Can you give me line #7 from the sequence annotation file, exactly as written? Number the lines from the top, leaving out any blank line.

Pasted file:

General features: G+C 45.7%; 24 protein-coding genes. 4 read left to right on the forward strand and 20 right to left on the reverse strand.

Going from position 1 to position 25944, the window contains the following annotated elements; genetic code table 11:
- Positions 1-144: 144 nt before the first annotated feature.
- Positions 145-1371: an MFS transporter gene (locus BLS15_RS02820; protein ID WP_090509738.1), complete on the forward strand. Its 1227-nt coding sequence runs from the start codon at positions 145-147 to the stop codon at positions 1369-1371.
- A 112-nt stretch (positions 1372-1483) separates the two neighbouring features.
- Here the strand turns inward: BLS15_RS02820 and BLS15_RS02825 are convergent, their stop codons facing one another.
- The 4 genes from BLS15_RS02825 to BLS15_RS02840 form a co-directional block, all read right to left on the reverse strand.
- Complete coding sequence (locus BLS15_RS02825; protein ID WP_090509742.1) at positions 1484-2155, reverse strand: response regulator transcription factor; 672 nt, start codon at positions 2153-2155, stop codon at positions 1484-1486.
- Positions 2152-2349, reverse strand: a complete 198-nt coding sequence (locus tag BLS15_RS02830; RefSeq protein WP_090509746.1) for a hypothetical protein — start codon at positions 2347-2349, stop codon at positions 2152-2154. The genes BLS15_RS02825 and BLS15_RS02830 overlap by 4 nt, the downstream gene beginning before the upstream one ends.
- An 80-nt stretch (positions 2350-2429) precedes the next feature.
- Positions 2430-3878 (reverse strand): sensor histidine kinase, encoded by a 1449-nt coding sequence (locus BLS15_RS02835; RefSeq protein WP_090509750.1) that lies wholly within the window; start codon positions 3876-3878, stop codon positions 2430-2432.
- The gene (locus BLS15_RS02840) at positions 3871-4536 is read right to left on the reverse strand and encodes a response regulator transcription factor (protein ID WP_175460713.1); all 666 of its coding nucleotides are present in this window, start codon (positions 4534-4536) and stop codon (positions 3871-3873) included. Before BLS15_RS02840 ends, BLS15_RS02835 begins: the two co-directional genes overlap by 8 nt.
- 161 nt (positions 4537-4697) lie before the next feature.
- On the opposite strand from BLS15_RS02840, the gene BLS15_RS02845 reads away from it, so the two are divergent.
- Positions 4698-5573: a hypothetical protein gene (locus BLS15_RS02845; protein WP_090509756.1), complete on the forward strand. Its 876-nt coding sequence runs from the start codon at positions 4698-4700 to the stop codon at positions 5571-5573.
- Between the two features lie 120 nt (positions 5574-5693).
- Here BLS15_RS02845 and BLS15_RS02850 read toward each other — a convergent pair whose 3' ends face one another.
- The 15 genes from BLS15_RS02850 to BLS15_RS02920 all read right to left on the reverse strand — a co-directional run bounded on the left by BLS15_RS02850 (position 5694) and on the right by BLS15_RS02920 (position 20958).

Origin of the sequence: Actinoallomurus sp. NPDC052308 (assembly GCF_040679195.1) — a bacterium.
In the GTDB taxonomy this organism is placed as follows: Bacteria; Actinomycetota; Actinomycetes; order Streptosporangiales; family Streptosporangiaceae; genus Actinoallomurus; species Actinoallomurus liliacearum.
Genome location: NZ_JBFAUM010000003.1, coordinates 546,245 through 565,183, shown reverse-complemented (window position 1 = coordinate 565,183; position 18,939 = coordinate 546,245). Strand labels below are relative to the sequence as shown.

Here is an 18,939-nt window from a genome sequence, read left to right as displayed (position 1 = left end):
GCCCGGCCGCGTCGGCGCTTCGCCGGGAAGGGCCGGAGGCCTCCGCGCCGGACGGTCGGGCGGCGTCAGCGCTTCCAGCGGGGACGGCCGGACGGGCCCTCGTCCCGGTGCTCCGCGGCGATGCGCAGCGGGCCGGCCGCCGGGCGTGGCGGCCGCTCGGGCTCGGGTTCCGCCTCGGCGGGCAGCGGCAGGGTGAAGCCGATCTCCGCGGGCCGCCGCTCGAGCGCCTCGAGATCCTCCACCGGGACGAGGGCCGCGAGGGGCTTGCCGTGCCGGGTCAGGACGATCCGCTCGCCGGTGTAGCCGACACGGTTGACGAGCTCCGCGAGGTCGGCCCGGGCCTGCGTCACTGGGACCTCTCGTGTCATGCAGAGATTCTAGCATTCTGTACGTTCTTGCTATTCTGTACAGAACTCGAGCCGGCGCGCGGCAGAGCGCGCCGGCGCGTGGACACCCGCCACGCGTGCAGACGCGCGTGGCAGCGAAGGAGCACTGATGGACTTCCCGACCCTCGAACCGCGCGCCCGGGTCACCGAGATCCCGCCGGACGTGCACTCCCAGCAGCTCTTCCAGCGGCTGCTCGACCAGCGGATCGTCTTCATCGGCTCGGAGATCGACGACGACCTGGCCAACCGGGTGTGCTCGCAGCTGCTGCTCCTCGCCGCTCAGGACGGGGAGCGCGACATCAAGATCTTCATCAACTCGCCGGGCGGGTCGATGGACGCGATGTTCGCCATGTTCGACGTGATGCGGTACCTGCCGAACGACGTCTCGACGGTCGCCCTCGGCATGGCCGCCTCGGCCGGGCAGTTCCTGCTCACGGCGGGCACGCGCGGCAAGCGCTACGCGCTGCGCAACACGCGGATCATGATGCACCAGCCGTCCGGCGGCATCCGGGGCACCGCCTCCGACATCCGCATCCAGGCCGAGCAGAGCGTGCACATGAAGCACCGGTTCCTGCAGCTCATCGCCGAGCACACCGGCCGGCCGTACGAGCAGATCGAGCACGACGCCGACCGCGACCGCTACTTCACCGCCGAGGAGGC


- The 4 genes from BLS15_RS02825 to BLS15_RS02840 form a co-directional block, all read right to left on the reverse strand.